US Senate Comments; Top 9 Things to Know
It is likely that all beer, wine and spirits labels will change dramatically in the near future. TTB Administrator John Manfreda confirmed this in a recent speech. TTB has been working on new rules since CSPI and other groups submitted a petition in 2003. The new rules would require a “Serving Facts” panel on every container. This panel would include a lot more information, such as the typical serving size, number of servings per container, calories, carbohydrates, protein and fat. Because this is a big, controversial change, TTB has received more than 18,000 public comments during the past few years. There are far too many comments for most people to review, and so we will highlight and summarize the most noteworthy comments here. The most recent proposal and comments are here. This is comment 22 in a series; to see others, click on the “serving facts” tag below.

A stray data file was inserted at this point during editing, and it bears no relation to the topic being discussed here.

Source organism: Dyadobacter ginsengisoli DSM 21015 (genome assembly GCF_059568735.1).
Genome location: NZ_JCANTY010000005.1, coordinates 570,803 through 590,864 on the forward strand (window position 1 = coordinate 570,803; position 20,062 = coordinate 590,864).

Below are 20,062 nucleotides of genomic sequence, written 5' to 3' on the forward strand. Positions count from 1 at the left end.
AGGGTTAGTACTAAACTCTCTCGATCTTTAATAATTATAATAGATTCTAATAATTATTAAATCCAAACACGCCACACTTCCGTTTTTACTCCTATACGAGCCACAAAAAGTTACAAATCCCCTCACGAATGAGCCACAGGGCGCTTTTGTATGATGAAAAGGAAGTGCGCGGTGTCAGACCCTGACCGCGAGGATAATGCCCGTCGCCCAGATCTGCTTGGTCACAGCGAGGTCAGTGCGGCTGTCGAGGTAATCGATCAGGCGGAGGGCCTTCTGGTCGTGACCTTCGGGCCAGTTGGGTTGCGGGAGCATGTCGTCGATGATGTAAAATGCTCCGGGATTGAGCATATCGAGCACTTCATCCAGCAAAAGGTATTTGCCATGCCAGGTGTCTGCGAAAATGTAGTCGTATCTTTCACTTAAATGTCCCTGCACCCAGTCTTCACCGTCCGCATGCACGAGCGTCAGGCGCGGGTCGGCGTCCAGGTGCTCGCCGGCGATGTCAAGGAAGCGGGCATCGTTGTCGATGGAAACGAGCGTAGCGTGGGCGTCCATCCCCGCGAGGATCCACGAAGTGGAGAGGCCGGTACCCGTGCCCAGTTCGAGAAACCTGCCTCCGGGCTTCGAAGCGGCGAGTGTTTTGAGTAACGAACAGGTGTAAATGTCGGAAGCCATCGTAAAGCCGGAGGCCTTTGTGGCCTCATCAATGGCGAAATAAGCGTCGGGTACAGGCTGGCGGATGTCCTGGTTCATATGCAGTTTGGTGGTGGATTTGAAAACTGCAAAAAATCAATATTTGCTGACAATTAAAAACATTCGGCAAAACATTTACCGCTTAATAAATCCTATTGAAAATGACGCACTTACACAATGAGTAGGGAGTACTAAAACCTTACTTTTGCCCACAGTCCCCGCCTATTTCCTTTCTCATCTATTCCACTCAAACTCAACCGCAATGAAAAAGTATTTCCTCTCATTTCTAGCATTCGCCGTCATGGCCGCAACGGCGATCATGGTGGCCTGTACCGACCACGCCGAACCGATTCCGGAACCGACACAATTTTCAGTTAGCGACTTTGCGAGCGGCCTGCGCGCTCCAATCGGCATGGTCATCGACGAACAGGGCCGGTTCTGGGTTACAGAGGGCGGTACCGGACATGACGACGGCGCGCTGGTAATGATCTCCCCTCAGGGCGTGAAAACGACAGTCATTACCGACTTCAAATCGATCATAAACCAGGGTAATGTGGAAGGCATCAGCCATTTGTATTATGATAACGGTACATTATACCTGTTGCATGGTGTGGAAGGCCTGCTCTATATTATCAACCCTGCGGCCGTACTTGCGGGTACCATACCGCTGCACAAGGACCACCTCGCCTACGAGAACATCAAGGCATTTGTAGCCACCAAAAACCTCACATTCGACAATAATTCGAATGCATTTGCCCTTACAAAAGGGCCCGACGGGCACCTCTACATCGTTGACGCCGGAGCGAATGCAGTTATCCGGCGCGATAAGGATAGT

13 Senators submitted a 2 page comment back in January of 2008. It said:
- The proposed rule looks “methodical and careful,” for the most part.
- It is time for TTB to require an alcohol content statement on beer, to be consistent with wine and spirits.
- It is improper to show standard drinks by ounces or graphical depictions, whether optional or mandatory. They are complex and misleading.
Senator Dodd wrote separately, to say:
- “I agree strongly with your proposal to require the listing of nutritional information on alcoholic beverages.”
- Alcoholic beverages are the only food or beverage item for which standardized information is not readily available.
- Standardized nutrition information, on labels, is “critically important.”
- The rule should require labels to show the amount of alcohol per serving, in fluid ounces.
- Labels should define “moderate drinking” and explain that a standard drink contains 0.6 fluid ounces of alcohol.
- A standard drink would be 12 ounces of beer, 5 ounces of wine and 1.5 ounces of spirits.
This entry was posted on Friday, December 18th, 2009 at 8:55 am and is filed under alcohol beverages generally . You can follow any responses to this entry through the RSS 2.0 feed. You can leave a response, or trackback from your own site.